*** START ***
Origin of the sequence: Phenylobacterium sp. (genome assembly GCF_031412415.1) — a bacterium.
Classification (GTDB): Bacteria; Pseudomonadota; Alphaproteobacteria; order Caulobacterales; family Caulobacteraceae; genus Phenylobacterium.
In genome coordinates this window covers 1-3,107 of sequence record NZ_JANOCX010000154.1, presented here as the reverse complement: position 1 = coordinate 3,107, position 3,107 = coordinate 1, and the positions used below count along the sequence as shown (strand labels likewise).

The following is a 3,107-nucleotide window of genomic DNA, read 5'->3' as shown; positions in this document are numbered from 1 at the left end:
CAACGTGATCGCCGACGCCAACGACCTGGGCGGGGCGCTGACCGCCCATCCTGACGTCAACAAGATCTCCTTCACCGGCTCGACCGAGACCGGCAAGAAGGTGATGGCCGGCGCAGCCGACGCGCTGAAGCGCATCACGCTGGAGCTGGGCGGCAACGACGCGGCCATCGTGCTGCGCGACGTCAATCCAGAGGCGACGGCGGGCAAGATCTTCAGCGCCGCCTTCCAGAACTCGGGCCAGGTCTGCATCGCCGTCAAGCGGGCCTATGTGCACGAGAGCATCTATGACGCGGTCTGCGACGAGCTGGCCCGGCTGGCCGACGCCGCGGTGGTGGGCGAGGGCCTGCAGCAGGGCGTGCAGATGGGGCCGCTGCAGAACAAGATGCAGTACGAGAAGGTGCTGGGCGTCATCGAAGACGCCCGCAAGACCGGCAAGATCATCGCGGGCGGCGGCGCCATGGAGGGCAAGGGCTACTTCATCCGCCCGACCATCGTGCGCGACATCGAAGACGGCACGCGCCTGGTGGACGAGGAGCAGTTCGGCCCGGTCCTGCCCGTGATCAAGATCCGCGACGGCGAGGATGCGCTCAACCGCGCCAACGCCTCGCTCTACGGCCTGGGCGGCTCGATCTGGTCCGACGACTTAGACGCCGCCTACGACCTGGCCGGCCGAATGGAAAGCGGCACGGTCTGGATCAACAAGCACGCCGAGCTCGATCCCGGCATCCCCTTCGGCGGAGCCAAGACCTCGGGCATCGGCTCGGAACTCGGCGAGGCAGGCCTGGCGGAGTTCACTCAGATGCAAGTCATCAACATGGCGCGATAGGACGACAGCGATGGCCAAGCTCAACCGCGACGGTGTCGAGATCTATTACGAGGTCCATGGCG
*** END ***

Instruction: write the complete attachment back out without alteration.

Origin of the sequence: Phenylobacterium sp. (genome assembly GCF_031412415.1) — a bacterium.
Classification (GTDB): Bacteria; Pseudomonadota; Alphaproteobacteria; order Caulobacterales; family Caulobacteraceae; genus Phenylobacterium.
In genome coordinates this window covers 1-3,107 of sequence record NZ_JANOCX010000154.1, presented here as the reverse complement: position 1 = coordinate 3,107, position 3,107 = coordinate 1, and the positions used below count along the sequence as shown (strand labels likewise).

The following is a 3,107-nucleotide window of genomic DNA, read 5'->3' as shown; positions in this document are numbered from 1 at the left end:
CAACGTGATCGCCGACGCCAACGACCTGGGCGGGGCGCTGACCGCCCATCCTGACGTCAACAAGATCTCCTTCACCGGCTCGACCGAGACCGGCAAGAAGGTGATGGCCGGCGCAGCCGACGCGCTGAAGCGCATCACGCTGGAGCTGGGCGGCAACGACGCGGCCATCGTGCTGCGCGACGTCAATCCAGAGGCGACGGCGGGCAAGATCTTCAGCGCCGCCTTCCAGAACTCGGGCCAGGTCTGCATCGCCGTCAAGCGGGCCTATGTGCACGAGAGCATCTATGACGCGGTCTGCGACGAGCTGGCCCGGCTGGCCGACGCCGCGGTGGTGGGCGAGGGCCTGCAGCAGGGCGTGCAGATGGGGCCGCTGCAGAACAAGATGCAGTACGAGAAGGTGCTGGGCGTCATCGAAGACGCCCGCAAGACCGGCAAGATCATCGCGGGCGGCGGCGCCATGGAGGGCAAGGGCTACTTCATCCGCCCGACCATCGTGCGCGACATCGAAGACGGCACGCGCCTGGTGGACGAGGAGCAGTTCGGCCCGGTCCTGCCCGTGATCAAGATCCGCGACGGCGAGGATGCGCTCAACCGCGCCAACGCCTCGCTCTACGGCCTGGGCGGCTCGATCTGGTCCGACGACTTAGACGCCGCCTACGACCTGGCCGGCCGAATGGAAAGCGGCACGGTCTGGATCAACAAGCACGCCGAGCTCGATCCCGGCATCCCCTTCGGCGGAGCCAAGACCTCGGGCATCGGCTCGGAACTCGGCGAGGCAGGCCTGGCGGAGTTCACTCAGATGCAAGTCATCAACATGGCGCGATAGGACGACAGCGATGGCCAAGCTCAACCGCGACGGTGTCGAGATCTATTACGAGGTCCATGGCG